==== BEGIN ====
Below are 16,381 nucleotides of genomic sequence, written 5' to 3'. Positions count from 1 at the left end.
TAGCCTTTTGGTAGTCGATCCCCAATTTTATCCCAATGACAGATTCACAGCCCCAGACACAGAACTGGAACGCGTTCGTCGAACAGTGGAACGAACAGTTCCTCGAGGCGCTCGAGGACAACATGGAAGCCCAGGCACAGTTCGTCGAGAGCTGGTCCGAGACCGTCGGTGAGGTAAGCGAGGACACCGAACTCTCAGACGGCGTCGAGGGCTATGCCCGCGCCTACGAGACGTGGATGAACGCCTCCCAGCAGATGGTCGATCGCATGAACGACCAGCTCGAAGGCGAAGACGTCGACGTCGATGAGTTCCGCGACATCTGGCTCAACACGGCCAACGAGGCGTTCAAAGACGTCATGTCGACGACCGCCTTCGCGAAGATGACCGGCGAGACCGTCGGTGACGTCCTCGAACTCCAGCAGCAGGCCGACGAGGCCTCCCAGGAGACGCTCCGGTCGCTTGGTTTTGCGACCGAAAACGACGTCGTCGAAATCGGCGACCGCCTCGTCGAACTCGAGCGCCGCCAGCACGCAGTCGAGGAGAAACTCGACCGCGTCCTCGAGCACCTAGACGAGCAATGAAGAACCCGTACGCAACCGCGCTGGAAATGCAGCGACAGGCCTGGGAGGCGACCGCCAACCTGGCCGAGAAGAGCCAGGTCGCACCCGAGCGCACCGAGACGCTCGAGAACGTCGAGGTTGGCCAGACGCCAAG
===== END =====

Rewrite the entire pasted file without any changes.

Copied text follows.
Below are 16,381 nucleotides of genomic sequence, written 5' to 3'. Positions count from 1 at the left end.
TAGCCTTTTGGTAGTCGATCCCCAATTTTATCCCAATGACAGATTCACAGCCCCAGACACAGAACTGGAACGCGTTCGTCGAACAGTGGAACGAACAGTTCCTCGAGGCGCTCGAGGACAACATGGAAGCCCAGGCACAGTTCGTCGAGAGCTGGTCCGAGACCGTCGGTGAGGTAAGCGAGGACACCGAACTCTCAGACGGCGTCGAGGGCTATGCCCGCGCCTACGAGACGTGGATGAACGCCTCCCAGCAGATGGTCGATCGCATGAACGACCAGCTCGAAGGCGAAGACGTCGACGTCGATGAGTTCCGCGACATCTGGCTCAACACGGCCAACGAGGCGTTCAAAGACGTCATGTCGACGACCGCCTTCGCGAAGATGACCGGCGAGACCGTCGGTGACGTCCTCGAACTCCAGCAGCAGGCCGACGAGGCCTCCCAGGAGACGCTCCGGTCGCTTGGTTTTGCGACCGAAAACGACGTCGTCGAAATCGGCGACCGCCTCGTCGAACTCGAGCGCCGCCAGCACGCAGTCGAGGAGAAACTCGACCGCGTCCTCGAGCACCTAGACGAGCAATGAAGAACCCGTACGCAACCGCGCTGGAAATGCAGCGACAGGCCTGGGAGGCGACCGCCAACCTGGCCGAGAAGAGCCAGGTCGCACCCGAGCGCACCGAGACGCTCGAGAACGTCGAGGTTGGCCAGACGCCAAG